- Worked on positioning statements to guide the design, governance and ongoing operation of the next generation platform.
- Started developing a request-for-information (RFI) from vendors to help the industry understand the scale and order of magnitude of the change.
Industry strategic investment case summaries available
Summaries of Chapter 1 and Chapter 2 of the ISIC are now available to view.
The ISIC sets out the case for change and presents an initial design, grounded in real-time payments capability that can act as a key foundational component of a wider strategic payments modernisation programme, as envisaged by the 2020 Payments Modernisation Plan. Specifically:
- Chapter 1 of the ISIC discusses payments modernisation developments globally and the reasons why investment in this space is critical.
- Chapter 2 of the ISIC presents an initial foundational ecosystem concept design, grounded in real-time payments capability. It will provide a starting point for discussions and further engagement.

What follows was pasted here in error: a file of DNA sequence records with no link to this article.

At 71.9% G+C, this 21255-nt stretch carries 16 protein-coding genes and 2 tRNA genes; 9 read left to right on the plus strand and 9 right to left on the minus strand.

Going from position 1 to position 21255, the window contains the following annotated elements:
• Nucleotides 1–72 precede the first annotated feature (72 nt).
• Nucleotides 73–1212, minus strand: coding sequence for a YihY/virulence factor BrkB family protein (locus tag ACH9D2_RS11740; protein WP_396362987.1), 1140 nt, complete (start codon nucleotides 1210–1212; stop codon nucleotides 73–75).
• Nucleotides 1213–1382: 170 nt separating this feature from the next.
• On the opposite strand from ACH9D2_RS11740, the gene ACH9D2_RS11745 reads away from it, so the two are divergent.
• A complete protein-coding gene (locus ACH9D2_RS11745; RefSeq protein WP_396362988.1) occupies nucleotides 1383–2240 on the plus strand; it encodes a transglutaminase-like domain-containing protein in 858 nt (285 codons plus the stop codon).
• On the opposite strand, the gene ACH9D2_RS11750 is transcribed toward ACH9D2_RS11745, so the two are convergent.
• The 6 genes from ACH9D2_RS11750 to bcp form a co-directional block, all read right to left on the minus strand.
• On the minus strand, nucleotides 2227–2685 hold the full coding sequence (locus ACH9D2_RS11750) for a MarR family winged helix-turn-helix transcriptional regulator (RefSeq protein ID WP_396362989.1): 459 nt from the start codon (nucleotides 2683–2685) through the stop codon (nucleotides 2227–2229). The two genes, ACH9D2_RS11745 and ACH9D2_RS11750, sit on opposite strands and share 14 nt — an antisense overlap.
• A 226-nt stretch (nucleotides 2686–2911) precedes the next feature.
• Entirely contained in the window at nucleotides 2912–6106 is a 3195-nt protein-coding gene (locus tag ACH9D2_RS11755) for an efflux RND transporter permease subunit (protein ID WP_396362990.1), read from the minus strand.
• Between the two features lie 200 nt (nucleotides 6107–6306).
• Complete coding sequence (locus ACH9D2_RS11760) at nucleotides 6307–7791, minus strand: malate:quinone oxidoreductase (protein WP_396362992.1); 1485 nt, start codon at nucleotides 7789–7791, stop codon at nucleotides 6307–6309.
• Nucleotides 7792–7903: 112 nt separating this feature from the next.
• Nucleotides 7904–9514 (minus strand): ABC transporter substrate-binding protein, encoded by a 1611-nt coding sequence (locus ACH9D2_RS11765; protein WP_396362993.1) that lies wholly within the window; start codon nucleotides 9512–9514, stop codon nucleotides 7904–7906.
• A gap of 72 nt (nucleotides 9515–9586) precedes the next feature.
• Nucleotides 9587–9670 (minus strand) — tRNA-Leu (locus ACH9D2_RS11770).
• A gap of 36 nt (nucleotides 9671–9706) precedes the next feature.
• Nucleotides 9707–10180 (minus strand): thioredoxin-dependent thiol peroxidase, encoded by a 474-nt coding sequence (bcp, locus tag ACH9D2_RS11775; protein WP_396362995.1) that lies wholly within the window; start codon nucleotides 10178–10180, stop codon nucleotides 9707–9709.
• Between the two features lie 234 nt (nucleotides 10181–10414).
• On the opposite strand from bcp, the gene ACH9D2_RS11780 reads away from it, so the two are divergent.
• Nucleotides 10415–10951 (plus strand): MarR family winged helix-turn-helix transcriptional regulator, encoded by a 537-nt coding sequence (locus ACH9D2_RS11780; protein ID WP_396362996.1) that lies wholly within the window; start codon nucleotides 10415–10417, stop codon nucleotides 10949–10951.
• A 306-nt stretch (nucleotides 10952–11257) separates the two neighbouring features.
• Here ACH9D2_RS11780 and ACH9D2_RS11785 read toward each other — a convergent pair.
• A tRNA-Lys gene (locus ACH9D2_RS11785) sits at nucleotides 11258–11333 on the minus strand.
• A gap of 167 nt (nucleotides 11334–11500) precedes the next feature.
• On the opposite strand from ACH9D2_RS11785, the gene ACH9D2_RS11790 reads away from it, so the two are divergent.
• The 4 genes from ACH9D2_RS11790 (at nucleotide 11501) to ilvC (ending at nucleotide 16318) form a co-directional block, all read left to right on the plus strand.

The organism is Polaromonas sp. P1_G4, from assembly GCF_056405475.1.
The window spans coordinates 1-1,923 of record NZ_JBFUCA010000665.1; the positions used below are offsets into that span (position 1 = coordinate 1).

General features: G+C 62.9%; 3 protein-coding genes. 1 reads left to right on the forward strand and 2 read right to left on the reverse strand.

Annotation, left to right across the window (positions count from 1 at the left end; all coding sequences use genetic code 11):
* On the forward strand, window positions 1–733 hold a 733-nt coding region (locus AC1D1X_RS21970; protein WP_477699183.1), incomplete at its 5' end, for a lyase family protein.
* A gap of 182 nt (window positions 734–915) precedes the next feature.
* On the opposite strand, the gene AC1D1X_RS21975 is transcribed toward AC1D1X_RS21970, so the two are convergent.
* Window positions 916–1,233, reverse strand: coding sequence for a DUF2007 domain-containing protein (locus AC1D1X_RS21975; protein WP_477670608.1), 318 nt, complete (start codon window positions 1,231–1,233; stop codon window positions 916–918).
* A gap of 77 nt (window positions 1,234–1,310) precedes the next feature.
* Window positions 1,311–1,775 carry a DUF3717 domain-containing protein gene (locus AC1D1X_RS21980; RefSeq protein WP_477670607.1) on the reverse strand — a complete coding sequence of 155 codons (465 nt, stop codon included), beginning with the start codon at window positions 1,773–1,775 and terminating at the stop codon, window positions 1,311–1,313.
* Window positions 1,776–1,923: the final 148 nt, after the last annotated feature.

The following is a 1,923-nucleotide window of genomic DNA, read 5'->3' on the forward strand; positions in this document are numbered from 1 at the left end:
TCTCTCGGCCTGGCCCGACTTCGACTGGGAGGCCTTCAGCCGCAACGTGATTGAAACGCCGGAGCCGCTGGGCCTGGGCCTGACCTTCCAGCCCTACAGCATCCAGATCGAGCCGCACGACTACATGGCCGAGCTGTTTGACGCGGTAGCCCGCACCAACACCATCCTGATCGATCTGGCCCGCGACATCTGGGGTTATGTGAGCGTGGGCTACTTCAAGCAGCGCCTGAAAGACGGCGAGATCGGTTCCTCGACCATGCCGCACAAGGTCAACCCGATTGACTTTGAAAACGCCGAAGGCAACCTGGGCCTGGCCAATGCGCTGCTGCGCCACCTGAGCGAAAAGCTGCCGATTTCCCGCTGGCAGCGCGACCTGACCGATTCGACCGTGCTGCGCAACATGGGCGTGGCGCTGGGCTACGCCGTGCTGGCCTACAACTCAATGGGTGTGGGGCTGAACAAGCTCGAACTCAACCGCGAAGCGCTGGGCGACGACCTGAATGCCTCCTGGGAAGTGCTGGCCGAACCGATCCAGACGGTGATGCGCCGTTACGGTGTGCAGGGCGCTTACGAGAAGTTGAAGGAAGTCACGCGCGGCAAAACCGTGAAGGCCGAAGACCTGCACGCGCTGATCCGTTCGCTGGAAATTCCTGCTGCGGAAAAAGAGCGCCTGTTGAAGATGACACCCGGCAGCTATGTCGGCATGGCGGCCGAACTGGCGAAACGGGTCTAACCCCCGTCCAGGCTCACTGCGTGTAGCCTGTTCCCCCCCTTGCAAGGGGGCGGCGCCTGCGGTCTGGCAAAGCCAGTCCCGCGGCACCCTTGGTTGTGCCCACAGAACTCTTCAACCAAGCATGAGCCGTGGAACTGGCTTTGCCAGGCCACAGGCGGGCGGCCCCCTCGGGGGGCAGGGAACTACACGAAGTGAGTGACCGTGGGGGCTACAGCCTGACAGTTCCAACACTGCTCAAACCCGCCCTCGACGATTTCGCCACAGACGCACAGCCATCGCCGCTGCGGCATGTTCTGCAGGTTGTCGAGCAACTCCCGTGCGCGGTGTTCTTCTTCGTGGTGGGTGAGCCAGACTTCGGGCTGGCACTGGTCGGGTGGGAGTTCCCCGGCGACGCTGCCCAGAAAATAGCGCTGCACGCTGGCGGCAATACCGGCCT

- Chapter 3 of the ISIC will be available in Q2 2024 and will build on the design, proposed governance arrangements and set out formal recommendations outlining the business case for detailed design, sequencing and delivery.
We are currently focusing on the delivery of three key workstreams – Ecosystem Design, Governance and Engagement - which will provide the payments industry with the information required for them to make a decision by March 2024.
The ecosystem design workstream will focus on two areas of activity that will build on and refine the foundational design proposed in Chapter 2 of the ISIC, they include:
- Interoperability: considers how the next generation ecosystem will interact with the existing payments system and regulatory landscape, which will then inform the scope and prioritisation of capabilities.